The Tankograd blog has posted a new article examining the history of the Soviet T-10 heavy tank. The authors of the piece engage is a bit of myth-busting, putting forth their opinions on the vehicle. All in all, an entertaining read.
During the final years of the Great Patriotic War the Red Army’s generals had perfected combined arms operations utilizing withering artillery fire and the devastating salvos from Shturmoviks to create decisive combined arms attacks that smashed through enemy lines.
The weapon of choice for these assaults was the Joseph Stalin 2 or JS-2, an impregnable tank that marked a complete departure from its predecessors. It also foreshadowed the possible terrors of the next Great War when the Soviets had to duke it out against the Allies in Central Europe using main battle tanks on battlefields sown with radiation.
The Joseph Stalins were the antithesis of the earlier T-34’s. Despite the latter’s fame they suffered greatly from German tanks, aircraft, and anti-tank guns, not to mention their own mechanical and ergonomic faults.
The Joseph Stalin had better armor than the heaviest German tanks, had a larger main armament, larger dimensions, greater range, and better everything. Its only shortcomings were an uncomfortable interior and a 600 horsepower diesel engine whose mobility issues Soviet engineers never completely solved. This is why succeeding iterations like the Joseph Stalin-3 and 4 were never popular with the Red Army.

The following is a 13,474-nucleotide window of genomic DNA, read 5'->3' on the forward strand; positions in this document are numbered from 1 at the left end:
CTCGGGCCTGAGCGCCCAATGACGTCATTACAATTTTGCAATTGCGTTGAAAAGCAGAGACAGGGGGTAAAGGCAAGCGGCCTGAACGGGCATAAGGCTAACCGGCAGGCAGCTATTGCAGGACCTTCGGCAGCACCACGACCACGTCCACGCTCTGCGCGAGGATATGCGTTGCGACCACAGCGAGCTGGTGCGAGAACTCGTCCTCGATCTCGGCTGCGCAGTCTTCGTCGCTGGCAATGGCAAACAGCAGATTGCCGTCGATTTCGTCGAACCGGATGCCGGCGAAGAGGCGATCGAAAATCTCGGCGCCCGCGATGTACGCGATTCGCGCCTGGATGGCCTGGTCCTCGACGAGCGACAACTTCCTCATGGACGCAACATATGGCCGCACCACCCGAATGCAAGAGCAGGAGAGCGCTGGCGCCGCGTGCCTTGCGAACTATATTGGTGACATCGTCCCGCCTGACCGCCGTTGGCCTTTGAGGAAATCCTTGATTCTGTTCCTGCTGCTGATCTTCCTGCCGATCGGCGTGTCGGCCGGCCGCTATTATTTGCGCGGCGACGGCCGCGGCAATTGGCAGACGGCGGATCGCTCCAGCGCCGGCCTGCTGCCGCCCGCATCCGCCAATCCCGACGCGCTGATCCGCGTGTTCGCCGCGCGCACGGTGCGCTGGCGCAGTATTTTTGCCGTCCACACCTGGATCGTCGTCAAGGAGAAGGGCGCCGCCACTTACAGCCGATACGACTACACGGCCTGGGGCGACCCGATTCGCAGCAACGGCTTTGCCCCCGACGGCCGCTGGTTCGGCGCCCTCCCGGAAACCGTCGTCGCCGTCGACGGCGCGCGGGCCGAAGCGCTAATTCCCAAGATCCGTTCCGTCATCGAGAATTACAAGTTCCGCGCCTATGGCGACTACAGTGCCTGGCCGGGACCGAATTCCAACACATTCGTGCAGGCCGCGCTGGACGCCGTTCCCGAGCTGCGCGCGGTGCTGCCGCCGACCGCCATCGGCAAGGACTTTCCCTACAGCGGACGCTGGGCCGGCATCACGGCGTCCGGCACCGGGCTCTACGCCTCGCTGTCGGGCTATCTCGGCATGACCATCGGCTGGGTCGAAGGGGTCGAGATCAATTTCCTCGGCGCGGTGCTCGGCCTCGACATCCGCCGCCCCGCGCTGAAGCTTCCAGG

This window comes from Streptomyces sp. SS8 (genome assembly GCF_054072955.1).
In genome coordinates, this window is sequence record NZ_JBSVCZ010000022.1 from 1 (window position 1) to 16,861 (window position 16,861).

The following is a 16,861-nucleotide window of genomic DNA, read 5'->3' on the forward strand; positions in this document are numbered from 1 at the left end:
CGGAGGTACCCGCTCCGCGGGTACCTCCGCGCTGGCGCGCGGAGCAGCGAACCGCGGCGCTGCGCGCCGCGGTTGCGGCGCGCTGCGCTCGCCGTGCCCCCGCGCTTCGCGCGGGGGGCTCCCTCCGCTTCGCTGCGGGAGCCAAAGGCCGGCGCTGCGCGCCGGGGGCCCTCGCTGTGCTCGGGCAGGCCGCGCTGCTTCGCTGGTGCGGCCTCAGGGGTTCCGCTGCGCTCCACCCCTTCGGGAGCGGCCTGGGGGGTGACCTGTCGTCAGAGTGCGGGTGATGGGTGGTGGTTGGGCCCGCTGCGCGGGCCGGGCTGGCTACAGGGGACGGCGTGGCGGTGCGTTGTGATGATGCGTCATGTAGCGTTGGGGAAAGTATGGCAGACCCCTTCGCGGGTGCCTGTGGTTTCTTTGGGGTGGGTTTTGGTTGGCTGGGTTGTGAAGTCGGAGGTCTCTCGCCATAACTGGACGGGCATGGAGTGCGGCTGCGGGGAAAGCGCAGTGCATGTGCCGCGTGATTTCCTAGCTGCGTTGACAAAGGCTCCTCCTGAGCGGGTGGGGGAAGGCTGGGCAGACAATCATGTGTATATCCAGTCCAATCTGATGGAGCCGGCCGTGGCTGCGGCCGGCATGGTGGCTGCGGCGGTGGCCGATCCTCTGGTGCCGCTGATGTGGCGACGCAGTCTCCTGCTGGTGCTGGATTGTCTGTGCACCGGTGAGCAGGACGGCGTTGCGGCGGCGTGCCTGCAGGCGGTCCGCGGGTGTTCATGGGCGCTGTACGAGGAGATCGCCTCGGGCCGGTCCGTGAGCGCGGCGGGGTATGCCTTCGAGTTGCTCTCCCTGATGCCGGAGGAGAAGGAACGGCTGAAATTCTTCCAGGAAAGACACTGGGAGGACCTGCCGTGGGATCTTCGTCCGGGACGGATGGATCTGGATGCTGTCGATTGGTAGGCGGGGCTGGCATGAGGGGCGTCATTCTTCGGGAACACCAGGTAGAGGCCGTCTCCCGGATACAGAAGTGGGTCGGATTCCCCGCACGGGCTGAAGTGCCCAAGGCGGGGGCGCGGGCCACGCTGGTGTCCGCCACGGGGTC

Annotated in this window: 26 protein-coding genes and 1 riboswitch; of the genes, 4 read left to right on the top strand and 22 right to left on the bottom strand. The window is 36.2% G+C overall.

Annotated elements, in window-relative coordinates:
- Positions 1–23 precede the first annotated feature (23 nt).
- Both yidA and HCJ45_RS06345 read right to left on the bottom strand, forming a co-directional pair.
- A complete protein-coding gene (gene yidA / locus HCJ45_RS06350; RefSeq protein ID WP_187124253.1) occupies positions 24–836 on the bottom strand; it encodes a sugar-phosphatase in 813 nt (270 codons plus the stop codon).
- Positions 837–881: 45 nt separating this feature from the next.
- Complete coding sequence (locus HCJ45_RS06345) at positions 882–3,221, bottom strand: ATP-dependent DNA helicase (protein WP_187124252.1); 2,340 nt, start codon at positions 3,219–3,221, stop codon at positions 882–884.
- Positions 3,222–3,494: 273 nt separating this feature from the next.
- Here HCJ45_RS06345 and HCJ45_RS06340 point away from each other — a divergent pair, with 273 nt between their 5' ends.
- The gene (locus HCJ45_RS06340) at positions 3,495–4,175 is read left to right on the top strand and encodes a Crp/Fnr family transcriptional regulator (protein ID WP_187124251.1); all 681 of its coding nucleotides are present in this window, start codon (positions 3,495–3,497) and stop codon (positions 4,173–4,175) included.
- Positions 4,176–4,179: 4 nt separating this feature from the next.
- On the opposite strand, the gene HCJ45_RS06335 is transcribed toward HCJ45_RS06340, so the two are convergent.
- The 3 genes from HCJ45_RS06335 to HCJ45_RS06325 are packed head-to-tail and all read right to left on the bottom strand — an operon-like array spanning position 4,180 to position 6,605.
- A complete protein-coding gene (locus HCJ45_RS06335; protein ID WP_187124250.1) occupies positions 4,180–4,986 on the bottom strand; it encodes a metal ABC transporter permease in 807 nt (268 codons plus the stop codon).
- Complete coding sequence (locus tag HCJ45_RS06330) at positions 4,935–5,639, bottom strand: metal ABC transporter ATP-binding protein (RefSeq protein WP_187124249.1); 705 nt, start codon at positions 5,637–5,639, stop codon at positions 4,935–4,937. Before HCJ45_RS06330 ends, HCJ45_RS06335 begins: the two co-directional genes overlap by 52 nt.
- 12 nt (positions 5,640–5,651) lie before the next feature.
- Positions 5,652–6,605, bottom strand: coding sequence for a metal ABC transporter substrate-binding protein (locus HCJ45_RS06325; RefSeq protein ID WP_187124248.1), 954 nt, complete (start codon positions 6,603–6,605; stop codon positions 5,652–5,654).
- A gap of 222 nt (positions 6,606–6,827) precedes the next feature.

A spectacular success on the battlefield, more than 6,000 JS-2, 3, and 4’s were built and kept as the Red Army’s most lethal tanks during the early Cold War years. Clearly a favorite of their bloodthirsty namesake, when he passed away in 1953 the most recent and last iteration of this near-invincible lineage became the T-10.
Spacious and extremely heavily armed, it was the most atypical tank ever made in the Soviet Union. Yet it never enjoyed the same success as its cost-efficient (and weaker) replacements the T-55 and the T-62.